These test sites will help the state work toward the goal of processing up to 100,000 tests in the first month.

West Lake Hills' annual National Night Out event has been canceled due to the COVID-19 pandemic. (Phyllis Campos/Community Impact Newspaper)
COVID-19 concerns force cancellation of National Night Out in West Lake Hills

The annual event focused on building relationships between local law-enforcement agencies and the communities they serve sees about 1,000 attendees a year, according to Scott Gerdes, West Lake Hills police chief.

Lakeway Mayor Sandy Cox updated the community during a July 9 broadcast. (Courtesy City of Lakeway)
Lake Travis region saw largest-yet weekly spike in COVID-19 cases, per Lakeway mayor

Cox said the region saw an increase of 75 confirmed coronavirus cases since the previous broadcast July 2, which brought the cumulative total past 200.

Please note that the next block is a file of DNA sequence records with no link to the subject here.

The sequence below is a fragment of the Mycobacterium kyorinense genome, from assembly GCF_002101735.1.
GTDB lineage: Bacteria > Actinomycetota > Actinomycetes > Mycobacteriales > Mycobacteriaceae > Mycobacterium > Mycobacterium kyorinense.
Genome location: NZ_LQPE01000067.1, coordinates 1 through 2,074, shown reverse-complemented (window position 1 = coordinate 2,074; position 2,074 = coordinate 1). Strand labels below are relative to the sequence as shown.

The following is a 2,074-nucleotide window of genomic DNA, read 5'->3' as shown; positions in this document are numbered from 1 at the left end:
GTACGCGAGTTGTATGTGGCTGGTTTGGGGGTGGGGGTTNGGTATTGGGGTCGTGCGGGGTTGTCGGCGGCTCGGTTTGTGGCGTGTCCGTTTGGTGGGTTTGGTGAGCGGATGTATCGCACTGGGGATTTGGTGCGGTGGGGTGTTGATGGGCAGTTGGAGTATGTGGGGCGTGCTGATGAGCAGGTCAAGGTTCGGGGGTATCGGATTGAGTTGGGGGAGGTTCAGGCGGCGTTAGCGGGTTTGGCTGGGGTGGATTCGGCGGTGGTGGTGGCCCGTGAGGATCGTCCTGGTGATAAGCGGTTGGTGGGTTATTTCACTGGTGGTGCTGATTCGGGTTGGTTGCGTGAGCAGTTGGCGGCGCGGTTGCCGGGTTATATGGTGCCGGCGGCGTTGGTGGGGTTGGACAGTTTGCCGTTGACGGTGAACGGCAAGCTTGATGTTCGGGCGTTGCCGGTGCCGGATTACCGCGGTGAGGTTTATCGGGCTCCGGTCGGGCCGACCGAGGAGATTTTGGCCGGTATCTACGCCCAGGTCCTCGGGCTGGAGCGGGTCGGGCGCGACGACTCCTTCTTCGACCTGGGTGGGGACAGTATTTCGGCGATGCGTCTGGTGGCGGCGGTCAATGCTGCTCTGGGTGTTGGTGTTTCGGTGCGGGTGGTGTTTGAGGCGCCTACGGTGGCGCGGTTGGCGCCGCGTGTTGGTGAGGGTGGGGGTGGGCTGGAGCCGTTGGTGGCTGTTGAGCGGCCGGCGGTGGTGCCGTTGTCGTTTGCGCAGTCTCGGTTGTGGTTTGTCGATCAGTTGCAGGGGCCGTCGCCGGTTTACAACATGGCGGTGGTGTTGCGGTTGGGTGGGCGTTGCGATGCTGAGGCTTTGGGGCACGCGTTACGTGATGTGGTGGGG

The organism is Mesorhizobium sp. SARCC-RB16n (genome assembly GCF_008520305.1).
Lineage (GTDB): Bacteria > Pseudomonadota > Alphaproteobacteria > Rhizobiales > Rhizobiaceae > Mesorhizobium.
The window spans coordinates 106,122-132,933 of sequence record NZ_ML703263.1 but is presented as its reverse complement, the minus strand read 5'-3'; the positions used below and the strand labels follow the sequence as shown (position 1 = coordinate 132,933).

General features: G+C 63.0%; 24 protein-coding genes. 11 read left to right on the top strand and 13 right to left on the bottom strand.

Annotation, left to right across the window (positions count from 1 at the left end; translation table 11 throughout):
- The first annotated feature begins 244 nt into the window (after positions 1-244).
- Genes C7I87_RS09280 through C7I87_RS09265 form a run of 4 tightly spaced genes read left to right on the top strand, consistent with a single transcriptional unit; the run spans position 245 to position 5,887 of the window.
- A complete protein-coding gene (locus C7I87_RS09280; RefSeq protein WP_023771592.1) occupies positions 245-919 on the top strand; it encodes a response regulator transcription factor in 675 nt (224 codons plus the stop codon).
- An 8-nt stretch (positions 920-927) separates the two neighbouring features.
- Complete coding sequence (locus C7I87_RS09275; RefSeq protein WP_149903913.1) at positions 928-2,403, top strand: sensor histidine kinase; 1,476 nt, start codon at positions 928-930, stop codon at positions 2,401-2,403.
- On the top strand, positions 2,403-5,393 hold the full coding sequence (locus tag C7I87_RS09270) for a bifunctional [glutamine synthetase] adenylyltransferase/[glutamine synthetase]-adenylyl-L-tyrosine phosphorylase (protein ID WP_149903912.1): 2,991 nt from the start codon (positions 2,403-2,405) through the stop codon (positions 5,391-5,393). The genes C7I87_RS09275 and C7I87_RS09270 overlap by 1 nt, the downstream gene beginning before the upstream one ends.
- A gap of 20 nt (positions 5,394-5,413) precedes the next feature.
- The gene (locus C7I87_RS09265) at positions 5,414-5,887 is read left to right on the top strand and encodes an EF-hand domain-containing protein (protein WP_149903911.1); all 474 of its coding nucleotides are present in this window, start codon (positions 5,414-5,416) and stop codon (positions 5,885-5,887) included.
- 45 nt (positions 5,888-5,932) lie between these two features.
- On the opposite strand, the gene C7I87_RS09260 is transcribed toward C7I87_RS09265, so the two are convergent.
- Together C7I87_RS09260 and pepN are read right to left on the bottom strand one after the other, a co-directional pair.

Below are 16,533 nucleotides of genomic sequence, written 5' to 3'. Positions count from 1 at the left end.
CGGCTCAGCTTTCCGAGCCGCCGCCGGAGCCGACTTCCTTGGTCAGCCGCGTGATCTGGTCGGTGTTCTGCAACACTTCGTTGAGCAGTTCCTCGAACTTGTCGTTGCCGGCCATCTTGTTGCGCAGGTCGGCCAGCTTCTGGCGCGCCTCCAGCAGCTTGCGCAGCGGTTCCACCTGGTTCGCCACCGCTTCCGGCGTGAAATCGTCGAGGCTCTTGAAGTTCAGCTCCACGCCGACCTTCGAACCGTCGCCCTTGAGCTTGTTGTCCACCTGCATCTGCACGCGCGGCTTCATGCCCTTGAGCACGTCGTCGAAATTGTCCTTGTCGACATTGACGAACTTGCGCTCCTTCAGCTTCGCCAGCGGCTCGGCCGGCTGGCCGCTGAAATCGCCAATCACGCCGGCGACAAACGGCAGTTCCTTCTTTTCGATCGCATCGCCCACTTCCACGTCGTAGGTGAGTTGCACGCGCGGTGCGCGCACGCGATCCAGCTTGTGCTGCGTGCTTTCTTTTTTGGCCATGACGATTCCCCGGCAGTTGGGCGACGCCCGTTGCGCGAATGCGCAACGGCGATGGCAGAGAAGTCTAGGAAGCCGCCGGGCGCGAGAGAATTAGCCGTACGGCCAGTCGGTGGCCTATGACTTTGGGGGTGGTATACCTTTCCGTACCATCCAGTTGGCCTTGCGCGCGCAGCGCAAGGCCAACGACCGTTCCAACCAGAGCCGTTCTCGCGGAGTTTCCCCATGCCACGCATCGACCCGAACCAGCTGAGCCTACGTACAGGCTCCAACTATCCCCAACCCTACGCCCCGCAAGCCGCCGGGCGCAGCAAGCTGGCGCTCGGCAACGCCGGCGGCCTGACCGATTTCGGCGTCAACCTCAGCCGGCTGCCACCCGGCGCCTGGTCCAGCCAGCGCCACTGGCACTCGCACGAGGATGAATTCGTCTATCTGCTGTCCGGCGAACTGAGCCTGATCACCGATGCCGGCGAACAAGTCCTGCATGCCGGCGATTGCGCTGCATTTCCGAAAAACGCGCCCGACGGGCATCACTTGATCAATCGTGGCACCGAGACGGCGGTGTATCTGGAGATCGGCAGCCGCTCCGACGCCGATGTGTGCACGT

The city of Austin has sent three samples of algae from Lady Bird Lake to The University of Texas to test them for toxins. (Jack Flagler/Community Impact Newspaper)
University of Texas researchers will test Lady Bird Lake algae for harmful toxins

Last summer, five dogs died in Lady Bird Lake after coming into contact with the toxic blue-green algae.

The Texas Comptroller’s Office released sales tax data generally pertaining to the month of May on July 8. (Courtesy Pexels)
Lake Travis-Westlake cities see slight uptick in sales tax revenue in May

Western Travis County cities could be approaching a rebound in sales tax revenue amid the ongoing coronavirus pandemic.

West Lake Hills officials began preliminary budget discussions during a July 8 City Council meeting. (Amy Rae Dadamo/Community Impact Newspaper)
West Lake Hills officials overview 'very lean' 2020-21 budget

Conservatism is the main theme of initial budget discussions in West Lake Hills for the 2020-21 fiscal year.